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Weak Economy Claims ArsDigita, Makes Arthur D. Little Bankrupt

By Kevin R. Lang


Out with the old, out with the new. Two companies with MIT roots have fallen on hard times lately -- Arthur D. Little, Inc., founded in 1886 by Arthur D. Little 1885, and ArsDigita, co-founded in 1997 by MIT Affiliate Philip G. Greenspun ’82.

Arthur D. Little announced on Feb. 5 that it signed an agreement, subject to bankruptcy court approval, to sell the company’s assets to an acquisition company managed by Cerberus Capital Management for approximately $71 million. The company is currently protected under Chapter 11 bankruptcy laws while it restructures. Arthur D. Little filed voluntary petitions for reorganization under Chapter 11 on Feb. 5.

David R. Lampe SM ’76, director of marketing and communications for Arthur D. Little, said that “this whole reorganization means that Arthur D. Little will be able to continue.”

The company hit hard times in recent years when several initiatives failed, including the planned spin-off and initial public offering of its telecom consulting venture, C-quential, which was withdrawn in late 2000.

In addition, Lampe said that the company was restructuring its management consulting businesses, “which weren’t as profitable as they could be.” The company’s technology divisions, however, “have actually remained profitable throughout,” Lampe said.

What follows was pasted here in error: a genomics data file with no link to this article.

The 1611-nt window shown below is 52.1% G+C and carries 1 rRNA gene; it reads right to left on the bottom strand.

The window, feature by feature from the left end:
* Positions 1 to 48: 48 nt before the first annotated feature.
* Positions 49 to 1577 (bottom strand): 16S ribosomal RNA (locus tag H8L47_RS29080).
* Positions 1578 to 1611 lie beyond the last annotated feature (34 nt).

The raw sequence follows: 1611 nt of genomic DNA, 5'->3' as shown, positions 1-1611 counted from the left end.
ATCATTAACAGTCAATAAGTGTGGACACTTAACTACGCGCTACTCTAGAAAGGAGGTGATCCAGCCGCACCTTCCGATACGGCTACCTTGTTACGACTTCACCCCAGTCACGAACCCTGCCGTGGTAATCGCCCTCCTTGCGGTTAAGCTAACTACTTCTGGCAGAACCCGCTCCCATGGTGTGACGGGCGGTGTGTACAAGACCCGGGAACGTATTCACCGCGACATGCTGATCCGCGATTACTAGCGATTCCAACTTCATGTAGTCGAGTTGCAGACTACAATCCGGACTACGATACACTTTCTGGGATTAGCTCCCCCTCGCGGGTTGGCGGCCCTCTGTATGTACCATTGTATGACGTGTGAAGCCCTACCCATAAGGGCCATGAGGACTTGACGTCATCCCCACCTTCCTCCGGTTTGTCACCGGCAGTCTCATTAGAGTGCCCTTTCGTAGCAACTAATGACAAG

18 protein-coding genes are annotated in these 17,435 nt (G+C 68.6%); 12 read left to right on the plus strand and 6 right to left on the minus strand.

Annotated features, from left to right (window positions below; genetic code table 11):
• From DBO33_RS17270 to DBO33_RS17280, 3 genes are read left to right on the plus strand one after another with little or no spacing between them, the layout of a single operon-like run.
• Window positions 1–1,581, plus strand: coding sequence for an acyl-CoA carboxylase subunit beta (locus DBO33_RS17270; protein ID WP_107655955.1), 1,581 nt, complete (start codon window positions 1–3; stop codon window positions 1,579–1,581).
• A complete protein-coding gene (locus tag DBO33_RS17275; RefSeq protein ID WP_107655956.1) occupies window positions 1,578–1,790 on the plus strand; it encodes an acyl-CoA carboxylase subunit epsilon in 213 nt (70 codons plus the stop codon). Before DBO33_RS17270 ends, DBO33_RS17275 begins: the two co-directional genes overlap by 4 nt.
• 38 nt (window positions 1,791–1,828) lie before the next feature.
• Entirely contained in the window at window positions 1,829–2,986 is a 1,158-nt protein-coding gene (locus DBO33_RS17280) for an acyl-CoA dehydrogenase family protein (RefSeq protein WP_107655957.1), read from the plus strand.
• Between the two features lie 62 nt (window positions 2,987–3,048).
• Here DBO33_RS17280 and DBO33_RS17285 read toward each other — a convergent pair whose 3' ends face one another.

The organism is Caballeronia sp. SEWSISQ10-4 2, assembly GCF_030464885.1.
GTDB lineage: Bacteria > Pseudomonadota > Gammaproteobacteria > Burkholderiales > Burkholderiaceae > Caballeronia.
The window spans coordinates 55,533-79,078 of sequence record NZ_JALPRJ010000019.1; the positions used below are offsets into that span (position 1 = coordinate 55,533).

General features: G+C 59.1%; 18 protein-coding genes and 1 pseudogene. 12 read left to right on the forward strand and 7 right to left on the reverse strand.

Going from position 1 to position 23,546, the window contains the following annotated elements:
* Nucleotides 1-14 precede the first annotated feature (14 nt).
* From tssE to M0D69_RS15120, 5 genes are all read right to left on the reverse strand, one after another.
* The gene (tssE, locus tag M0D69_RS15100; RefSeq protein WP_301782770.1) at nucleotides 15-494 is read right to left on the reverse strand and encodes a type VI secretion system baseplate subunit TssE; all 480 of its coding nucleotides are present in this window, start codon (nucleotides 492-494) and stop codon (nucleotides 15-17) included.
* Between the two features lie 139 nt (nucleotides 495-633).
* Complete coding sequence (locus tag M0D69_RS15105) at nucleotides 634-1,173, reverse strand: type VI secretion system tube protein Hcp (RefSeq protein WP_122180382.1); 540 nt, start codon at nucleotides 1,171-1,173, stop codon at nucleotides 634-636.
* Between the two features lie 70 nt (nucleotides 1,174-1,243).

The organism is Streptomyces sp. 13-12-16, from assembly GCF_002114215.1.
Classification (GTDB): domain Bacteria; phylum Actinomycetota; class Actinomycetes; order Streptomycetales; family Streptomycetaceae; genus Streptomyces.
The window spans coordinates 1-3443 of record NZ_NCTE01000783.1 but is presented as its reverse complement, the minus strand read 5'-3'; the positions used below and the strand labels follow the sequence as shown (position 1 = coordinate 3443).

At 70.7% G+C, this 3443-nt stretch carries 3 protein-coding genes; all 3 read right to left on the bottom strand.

Arthur D. Little founded by alum

Arthur D. Little has more than 2,000 employees in 30 countries worldwide, including its world headquarters in Cambridge. The company laid off approximately 400 employees last year, but Lampe said that “we don’t expect any further significant reductions.”

Little was also one of the founding editors of The Tech when it first published in 1881. He never graduated, but rather left MIT to found the company that bears his name, Lampe said.

The company started out as a chemical research firm, but branched out during the 20th century. Notable achievements include the patent for the first synthetic penicillin, the design for Nasdaq stock exchange system in London and Tokyo, and pioneering work on options pricing theory which won the 1997 Nobel Prize in Economics, according to the company’s Web site.

ArsDigita sells parts to Red Hat

ArsDigita, the open-source software company founded by Greenspun and others from MIT in 1997, was partially acquired by Linux distributor Red Hat, Inc. on Feb. 5. According to several published reports, the company’s doors were shut and at least half of ArsDigita’s 119 employees lost their jobs. Approximately 40 employees joined Red Hat.

Greenspun declined to comment. He is not allowed to discuss the company per a June 2001 settlement with investors which resulted in him relinquishing all ties to the company. He is currently teaching Software Engineering for Internet Applications (6.171) with Professor Harold Abelson PhD ’73 and Andrew E. Grumet SM ’94, who was also involved with ArsDigita.

Greenspun has said previously in published reports that the company recorded $20 million in revenue in 1999, while he was CEO. After venture capitalists put $35 million into the company, he was replaced by Allen Shaheen, while Greenspun remained on the board of directors.

The new management shifted the company toward proprietary enterprise software rather than open source, but a planned new software package never launched.